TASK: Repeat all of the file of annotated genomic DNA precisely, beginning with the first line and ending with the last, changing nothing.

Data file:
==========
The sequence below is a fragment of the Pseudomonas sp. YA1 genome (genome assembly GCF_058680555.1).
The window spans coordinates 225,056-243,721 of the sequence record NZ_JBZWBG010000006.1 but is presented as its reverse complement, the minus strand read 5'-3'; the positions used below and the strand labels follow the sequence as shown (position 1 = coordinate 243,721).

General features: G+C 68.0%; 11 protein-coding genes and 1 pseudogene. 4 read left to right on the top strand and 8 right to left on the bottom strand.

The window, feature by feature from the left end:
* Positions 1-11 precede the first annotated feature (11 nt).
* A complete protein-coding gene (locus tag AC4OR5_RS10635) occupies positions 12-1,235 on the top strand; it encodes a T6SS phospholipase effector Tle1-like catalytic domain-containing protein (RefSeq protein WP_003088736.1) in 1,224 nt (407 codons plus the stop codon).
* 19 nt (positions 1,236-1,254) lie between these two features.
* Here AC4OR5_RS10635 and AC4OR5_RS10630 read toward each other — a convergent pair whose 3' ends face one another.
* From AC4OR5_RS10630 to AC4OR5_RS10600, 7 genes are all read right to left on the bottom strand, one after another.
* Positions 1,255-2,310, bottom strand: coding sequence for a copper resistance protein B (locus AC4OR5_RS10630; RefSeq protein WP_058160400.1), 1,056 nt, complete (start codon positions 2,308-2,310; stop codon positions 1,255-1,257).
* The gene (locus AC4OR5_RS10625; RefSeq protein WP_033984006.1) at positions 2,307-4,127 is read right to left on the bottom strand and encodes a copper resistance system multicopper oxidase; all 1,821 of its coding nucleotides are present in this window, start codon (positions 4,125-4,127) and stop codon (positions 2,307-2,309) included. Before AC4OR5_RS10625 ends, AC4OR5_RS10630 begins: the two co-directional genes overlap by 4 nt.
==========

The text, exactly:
The sequence below is a fragment of the Pseudomonas sp. YA1 genome (genome assembly GCF_058680555.1).
The window spans coordinates 225,056-243,721 of the sequence record NZ_JBZWBG010000006.1 but is presented as its reverse complement, the minus strand read 5'-3'; the positions used below and the strand labels follow the sequence as shown (position 1 = coordinate 243,721).

General features: G+C 68.0%; 11 protein-coding genes and 1 pseudogene. 4 read left to right on the top strand and 8 right to left on the bottom strand.

The window, feature by feature from the left end:
* Positions 1-11 precede the first annotated feature (11 nt).
* A complete protein-coding gene (locus tag AC4OR5_RS10635) occupies positions 12-1,235 on the top strand; it encodes a T6SS phospholipase effector Tle1-like catalytic domain-containing protein (RefSeq protein WP_003088736.1) in 1,224 nt (407 codons plus the stop codon).
* 19 nt (positions 1,236-1,254) lie between these two features.
* Here AC4OR5_RS10635 and AC4OR5_RS10630 read toward each other — a convergent pair whose 3' ends face one another.
* From AC4OR5_RS10630 to AC4OR5_RS10600, 7 genes are all read right to left on the bottom strand, one after another.
* Positions 1,255-2,310, bottom strand: coding sequence for a copper resistance protein B (locus AC4OR5_RS10630; RefSeq protein WP_058160400.1), 1,056 nt, complete (start codon positions 2,308-2,310; stop codon positions 1,255-1,257).
* The gene (locus AC4OR5_RS10625; RefSeq protein WP_033984006.1) at positions 2,307-4,127 is read right to left on the bottom strand and encodes a copper resistance system multicopper oxidase; all 1,821 of its coding nucleotides are present in this window, start codon (positions 4,125-4,127) and stop codon (positions 2,307-2,309) included. Before AC4OR5_RS10625 ends, AC4OR5_RS10630 begins: the two co-directional genes overlap by 4 nt.